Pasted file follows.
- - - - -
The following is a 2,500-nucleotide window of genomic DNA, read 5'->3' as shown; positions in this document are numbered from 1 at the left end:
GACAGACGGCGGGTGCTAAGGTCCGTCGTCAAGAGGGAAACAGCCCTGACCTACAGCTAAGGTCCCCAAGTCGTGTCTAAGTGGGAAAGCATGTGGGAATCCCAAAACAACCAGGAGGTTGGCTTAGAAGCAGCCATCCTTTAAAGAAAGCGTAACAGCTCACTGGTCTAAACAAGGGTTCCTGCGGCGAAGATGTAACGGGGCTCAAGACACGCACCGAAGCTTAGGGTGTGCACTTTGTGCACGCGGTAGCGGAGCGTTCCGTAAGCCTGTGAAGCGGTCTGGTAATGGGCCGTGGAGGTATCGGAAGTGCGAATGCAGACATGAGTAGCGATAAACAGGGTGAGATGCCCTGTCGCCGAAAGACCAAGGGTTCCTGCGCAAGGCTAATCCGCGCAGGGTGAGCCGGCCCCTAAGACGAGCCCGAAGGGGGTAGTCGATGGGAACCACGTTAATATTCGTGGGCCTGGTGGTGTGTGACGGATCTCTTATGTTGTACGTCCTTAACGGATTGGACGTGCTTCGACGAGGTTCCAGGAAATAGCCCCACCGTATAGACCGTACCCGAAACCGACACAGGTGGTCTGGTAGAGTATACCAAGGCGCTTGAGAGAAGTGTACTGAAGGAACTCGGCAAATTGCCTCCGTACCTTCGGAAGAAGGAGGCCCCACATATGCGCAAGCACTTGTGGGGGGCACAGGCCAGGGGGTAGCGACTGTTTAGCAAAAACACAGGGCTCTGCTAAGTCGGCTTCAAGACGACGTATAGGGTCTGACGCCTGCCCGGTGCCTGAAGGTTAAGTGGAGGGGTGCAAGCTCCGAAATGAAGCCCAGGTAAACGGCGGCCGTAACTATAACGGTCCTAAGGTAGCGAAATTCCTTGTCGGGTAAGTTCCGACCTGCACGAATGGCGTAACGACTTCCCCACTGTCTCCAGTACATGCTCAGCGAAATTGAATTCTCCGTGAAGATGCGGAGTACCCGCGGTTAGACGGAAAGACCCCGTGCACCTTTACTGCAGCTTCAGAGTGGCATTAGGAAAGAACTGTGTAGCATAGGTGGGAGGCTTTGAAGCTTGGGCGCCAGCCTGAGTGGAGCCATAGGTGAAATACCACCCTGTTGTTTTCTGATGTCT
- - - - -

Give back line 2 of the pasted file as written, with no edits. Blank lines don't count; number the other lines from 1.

GACAGACGGCGGGTGCTAAGGTCCGTCGTCAAGAGGGAAACAGCCCTGACCTACAGCTAAGGTCCCCAAGTCGTGTCTAAGTGGGAAAGCATGTGGGAATCCCAAAACAACCAGGAGGTTGGCTTAGAAGCAGCCATCCTTTAAAGAAAGCGTAACAGCTCACTGGTCTAAACAAGGGTTCCTGCGGCGAAGATGTAACGGGGCTCAAGACACGCACCGAAGCTTAGGGTGTGCACTTTGTGCACGCGGTAGCGGAGCGTTCCGTAAGCCTGTGAAGCGGTCTGGTAATGGGCCGTGGAGGTATCGGAAGTGCGAATGCAGACATGAGTAGCGATAAACAGGGTGAGATGCCCTGTCGCCGAAAGACCAAGGGTTCCTGCGCAAGGCTAATCCGCGCAGGGTGAGCCGGCCCCTAAGACGAGCCCGAAGGGGGTAGTCGATGGGAACCACGTTAATATTCGTGGGCCTGGTGGTGTGTGACGGATCTCTTATGTTGTACGTCCTTAACGGATTGGACGTGCTTCGACGAGGTTCCAGGAAATAGCCCCACCGTATAGACCGTACCCGAAACCGACACAGGTGGTCTGGTAGAGTATACCAAGGCGCTTGAGAGAAGTGTACTGAAGGAACTCGGCAAATTGCCTCCGTACCTTCGGAAGAAGGAGGCCCCACATATGCGCAAGCACTTGTGGGGGGCACAGGCCAGGGGGTAGCGACTGTTTAGCAAAAACACAGGGCTCTGCTAAGTCGGCTTCAAGACGACGTATAGGGTCTGACGCCTGCCCGGTGCCTGAAGGTTAAGTGGAGGGGTGCAAGCTCCGAAATGAAGCCCAGGTAAACGGCGGCCGTAACTATAACGGTCCTAAGGTAGCGAAATTCCTTGTCGGGTAAGTTCCGACCTGCACGAATGGCGTAACGACTTCCCCACTGTCTCCAGTACATGCTCAGCGAAATTGAATTCTCCGTGAAGATGCGGAGTACCCGCGGTTAGACGGAAAGACCCCGTGCACCTTTACTGCAGCTTCAGAGTGGCATTAGGAAAGAACTGTGTAGCATAGGTGGGAGGCTTTGAAGCTTGGGCGCCAGCCTGAGTGGAGCCATAGGTGAAATACCACCCTGTTGTTTTCTGATGTCT